Breaking with many other leaders in his party, Sen. Johnny Isakson (R-Ga.) warned against a government shutdown in a debate on Sunday, saying it would endanger U.S. troops.
"Well, I think as long as you've got men and women deployed in harm's way in Afghanistan, the last thing in the world is you shut down the support system for those men and women," he said in the debate sponsored by the Atlanta Press Club and aired on Georgia Public Broadcasting. "So I would not want to do that."
At the same time, Isakson argued, the country needed to get its spending where "we had prior to this current administration and even prior to the last administration of President Bush." "Right now, the best thing we could do is set the 2008 budget caps as the new caps for the next budget year we go into, because that would reduce spending by $600 billion in the first year of appropriations after it was established," he added. "That's the way you have to do it -- with tough love."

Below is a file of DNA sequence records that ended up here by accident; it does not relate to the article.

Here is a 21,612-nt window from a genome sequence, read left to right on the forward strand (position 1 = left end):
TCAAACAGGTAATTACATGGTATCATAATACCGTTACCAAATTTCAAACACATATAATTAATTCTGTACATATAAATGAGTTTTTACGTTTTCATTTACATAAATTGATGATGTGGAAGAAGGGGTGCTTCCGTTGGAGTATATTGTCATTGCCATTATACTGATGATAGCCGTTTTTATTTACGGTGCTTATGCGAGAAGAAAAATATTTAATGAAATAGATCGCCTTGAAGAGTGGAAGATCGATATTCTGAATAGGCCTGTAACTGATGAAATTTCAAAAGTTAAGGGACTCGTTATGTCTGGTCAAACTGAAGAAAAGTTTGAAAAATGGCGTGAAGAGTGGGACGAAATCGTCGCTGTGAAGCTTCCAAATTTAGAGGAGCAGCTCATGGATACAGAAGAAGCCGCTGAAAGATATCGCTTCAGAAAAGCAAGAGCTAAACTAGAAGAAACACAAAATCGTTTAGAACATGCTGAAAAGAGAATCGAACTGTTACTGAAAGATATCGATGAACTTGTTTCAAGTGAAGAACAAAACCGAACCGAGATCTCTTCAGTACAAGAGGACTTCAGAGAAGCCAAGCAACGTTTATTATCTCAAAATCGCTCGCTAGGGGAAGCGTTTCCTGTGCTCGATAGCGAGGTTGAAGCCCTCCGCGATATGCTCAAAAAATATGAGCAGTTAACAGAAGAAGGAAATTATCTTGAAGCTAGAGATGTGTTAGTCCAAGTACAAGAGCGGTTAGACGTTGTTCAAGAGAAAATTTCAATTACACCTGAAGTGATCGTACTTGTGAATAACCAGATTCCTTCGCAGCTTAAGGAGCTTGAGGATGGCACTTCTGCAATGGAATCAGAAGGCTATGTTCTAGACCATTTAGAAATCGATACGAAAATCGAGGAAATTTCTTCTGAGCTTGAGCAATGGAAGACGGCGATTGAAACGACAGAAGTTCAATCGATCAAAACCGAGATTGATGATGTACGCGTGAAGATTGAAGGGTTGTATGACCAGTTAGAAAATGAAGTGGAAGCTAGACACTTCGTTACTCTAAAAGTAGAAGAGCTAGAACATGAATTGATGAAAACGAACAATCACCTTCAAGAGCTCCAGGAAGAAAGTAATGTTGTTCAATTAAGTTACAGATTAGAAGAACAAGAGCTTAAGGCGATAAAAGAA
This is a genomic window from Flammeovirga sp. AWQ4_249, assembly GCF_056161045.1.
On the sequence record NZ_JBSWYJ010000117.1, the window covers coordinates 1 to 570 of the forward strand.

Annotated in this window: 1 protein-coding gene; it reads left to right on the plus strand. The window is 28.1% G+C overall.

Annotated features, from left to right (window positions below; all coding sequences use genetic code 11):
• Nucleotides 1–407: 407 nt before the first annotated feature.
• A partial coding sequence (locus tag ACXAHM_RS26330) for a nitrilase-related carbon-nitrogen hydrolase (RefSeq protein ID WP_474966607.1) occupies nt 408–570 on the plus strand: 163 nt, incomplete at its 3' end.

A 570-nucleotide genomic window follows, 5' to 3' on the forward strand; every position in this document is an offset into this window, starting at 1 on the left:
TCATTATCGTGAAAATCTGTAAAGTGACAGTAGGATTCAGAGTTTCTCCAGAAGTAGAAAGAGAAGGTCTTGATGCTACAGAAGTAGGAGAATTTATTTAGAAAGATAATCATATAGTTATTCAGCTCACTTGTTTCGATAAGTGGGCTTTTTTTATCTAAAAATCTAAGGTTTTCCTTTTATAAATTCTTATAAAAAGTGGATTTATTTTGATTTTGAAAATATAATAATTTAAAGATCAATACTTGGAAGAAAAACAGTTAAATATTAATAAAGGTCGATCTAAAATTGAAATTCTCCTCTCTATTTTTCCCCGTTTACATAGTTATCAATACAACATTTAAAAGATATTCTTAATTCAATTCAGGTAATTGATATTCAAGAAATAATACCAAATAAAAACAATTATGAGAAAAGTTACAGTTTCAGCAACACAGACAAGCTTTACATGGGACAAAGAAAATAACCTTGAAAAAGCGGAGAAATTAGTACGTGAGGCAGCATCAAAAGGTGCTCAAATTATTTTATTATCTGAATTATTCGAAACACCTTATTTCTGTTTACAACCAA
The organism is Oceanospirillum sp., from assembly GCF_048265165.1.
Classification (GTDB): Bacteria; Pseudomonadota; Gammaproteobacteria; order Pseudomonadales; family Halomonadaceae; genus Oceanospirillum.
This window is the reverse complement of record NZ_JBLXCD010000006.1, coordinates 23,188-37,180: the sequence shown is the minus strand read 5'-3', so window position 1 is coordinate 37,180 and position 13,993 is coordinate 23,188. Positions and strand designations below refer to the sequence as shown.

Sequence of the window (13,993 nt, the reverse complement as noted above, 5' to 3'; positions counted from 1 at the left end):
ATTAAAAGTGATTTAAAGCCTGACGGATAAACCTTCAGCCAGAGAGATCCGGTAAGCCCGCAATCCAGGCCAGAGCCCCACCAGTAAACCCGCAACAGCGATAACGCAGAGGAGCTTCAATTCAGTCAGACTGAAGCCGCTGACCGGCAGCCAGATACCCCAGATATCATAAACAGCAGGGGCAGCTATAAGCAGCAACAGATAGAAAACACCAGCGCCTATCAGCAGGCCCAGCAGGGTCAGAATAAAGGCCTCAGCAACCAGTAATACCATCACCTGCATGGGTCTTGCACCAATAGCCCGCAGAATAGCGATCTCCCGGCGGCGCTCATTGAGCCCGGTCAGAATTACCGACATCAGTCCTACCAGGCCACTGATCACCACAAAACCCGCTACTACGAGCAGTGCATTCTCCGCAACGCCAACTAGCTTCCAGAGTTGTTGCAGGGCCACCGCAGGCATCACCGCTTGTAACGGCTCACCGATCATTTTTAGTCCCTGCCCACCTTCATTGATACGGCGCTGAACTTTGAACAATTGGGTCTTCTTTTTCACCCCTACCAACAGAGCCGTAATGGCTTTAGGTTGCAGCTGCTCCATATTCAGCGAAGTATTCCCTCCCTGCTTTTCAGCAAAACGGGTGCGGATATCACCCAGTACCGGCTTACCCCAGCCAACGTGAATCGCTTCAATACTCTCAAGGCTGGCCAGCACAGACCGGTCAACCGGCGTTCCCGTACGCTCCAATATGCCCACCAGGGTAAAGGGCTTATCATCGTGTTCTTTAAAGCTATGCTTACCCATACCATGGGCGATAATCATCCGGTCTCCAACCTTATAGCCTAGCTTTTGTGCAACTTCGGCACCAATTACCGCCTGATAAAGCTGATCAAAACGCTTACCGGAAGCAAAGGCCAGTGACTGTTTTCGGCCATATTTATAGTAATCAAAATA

Isakson made a strong case against a government shutdown, and it's likely an argument that Democrats will also use if the GOP leadership pushes the issue after November. So far, Republicans such as Alaska Senate candidate Joe Miller, former House Speaker Newt Gingrich, Rep. Lynn Westmoreland (Ga.) and Rep. Steve King (Iowa) have all floated the idea of a government shutdown in order to eliminate government programs they don't like (such as health care reform).
In an interview with The Huffington Post, President Clinton warned of the human consequences of a federal shutdown, pointing out that government workers don't get paid and all sorts of essential services simply stop. Former Republican House Majority leader Dick Armey, who was with Clinton and Gingrich during the government shutdown in the 1990s, said it is premature to be talking about such a move at this point.